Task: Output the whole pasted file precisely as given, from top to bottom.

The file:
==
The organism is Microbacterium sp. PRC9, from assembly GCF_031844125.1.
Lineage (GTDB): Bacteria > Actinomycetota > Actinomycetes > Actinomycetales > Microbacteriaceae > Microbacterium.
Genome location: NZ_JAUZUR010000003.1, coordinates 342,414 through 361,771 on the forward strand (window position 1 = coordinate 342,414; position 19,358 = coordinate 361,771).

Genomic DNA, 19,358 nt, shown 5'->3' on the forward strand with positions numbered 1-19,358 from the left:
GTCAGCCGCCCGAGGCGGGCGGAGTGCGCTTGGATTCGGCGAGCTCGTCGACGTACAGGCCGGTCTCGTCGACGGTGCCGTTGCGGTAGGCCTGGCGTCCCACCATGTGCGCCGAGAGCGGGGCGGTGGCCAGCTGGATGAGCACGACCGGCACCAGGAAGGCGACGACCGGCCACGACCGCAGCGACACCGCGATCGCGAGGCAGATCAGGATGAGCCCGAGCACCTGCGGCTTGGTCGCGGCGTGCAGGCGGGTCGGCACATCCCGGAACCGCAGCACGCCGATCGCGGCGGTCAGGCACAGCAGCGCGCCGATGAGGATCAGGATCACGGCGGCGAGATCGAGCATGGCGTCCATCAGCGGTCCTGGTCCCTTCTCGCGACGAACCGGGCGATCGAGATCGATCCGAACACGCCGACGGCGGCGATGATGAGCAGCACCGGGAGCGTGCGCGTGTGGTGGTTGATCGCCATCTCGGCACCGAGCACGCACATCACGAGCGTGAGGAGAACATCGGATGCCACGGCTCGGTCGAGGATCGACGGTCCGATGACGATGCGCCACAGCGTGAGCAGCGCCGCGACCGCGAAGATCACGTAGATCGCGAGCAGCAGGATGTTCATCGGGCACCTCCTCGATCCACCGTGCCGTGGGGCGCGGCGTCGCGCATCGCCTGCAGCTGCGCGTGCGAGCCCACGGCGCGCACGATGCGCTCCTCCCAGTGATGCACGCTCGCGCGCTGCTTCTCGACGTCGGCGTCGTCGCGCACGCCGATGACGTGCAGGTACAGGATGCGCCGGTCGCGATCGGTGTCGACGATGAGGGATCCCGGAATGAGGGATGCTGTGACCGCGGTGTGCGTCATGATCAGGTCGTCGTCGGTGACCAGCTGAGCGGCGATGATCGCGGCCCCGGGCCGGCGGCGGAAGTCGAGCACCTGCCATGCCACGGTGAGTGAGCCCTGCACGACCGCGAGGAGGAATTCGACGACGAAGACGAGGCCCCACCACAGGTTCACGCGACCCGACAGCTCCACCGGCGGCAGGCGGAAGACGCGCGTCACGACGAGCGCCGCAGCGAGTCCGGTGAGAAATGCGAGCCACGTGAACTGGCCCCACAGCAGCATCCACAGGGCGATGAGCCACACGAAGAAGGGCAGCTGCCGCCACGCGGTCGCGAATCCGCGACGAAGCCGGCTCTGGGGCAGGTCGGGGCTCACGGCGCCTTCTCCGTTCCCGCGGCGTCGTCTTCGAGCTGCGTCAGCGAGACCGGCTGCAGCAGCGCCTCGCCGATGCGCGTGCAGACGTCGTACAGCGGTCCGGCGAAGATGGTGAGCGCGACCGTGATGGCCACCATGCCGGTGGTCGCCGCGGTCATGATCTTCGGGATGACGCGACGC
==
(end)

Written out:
The organism is Microbacterium sp. PRC9, from assembly GCF_031844125.1.
Lineage (GTDB): Bacteria > Actinomycetota > Actinomycetes > Actinomycetales > Microbacteriaceae > Microbacterium.
Genome location: NZ_JAUZUR010000003.1, coordinates 342,414 through 361,771 on the forward strand (window position 1 = coordinate 342,414; position 19,358 = coordinate 361,771).

Genomic DNA, 19,358 nt, shown 5'->3' on the forward strand with positions numbered 1-19,358 from the left:
GTCAGCCGCCCGAGGCGGGCGGAGTGCGCTTGGATTCGGCGAGCTCGTCGACGTACAGGCCGGTCTCGTCGACGGTGCCGTTGCGGTAGGCCTGGCGTCCCACCATGTGCGCCGAGAGCGGGGCGGTGGCCAGCTGGATGAGCACGACCGGCACCAGGAAGGCGACGACCGGCCACGACCGCAGCGACACCGCGATCGCGAGGCAGATCAGGATGAGCCCGAGCACCTGCGGCTTGGTCGCGGCGTGCAGGCGGGTCGGCACATCCCGGAACCGCAGCACGCCGATCGCGGCGGTCAGGCACAGCAGCGCGCCGATGAGGATCAGGATCACGGCGGCGAGATCGAGCATGGCGTCCATCAGCGGTCCTGGTCCCTTCTCGCGACGAACCGGGCGATCGAGATCGATCCGAACACGCCGACGGCGGCGATGATGAGCAGCACCGGGAGCGTGCGCGTGTGGTGGTTGATCGCCATCTCGGCACCGAGCACGCACATCACGAGCGTGAGGAGAACATCGGATGCCACGGCTCGGTCGAGGATCGACGGTCCGATGACGATGCGCCACAGCGTGAGCAGCGCCGCGACCGCGAAGATCACGTAGATCGCGAGCAGCAGGATGTTCATCGGGCACCTCCTCGATCCACCGTGCCGTGGGGCGCGGCGTCGCGCATCGCCTGCAGCTGCGCGTGCGAGCCCACGGCGCGCACGATGCGCTCCTCCCAGTGATGCACGCTCGCGCGCTGCTTCTCGACGTCGGCGTCGTCGCGCACGCCGATGACGTGCAGGTACAGGATGCGCCGGTCGCGATCGGTGTCGACGATGAGGGATCCCGGAATGAGGGATGCTGTGACCGCGGTGTGCGTCATGATCAGGTCGTCGTCGGTGACCAGCTGAGCGGCGATGATCGCGGCCCCGGGCCGGCGGCGGAAGTCGAGCACCTGCCATGCCACGGTGAGTGAGCCCTGCACGACCGCGAGGAGGAATTCGACGACGAAGACGAGGCCCCACCACAGGTTCACGCGACCCGACAGCTCCACCGGCGGCAGGCGGAAGACGCGCGTCACGACGAGCGCCGCAGCGAGTCCGGTGAGAAATGCGAGCCACGTGAACTGGCCCCACAGCAGCATCCACAGGGCGATGAGCCACACGAAGAAGGGCAGCTGCCGCCACGCGGTCGCGAATCCGCGACGAAGCCGGCTCTGGGGCAGGTCGGGGCTCACGGCGCCTTCTCCGTTCCCGCGGCGTCGTCTTCGAGCTGCGTCAGCGAGACCGGCTGCAGCAGCGCCTCGCCGATGCGCGTGCAGACGTCGTACAGCGGTCCGGCGAAGATGGTGAGCGCGACCGTGATGGCCACCATGCCGGTGGTCGCCGCGGTCATGATCTTCGGGATGACGCGACGC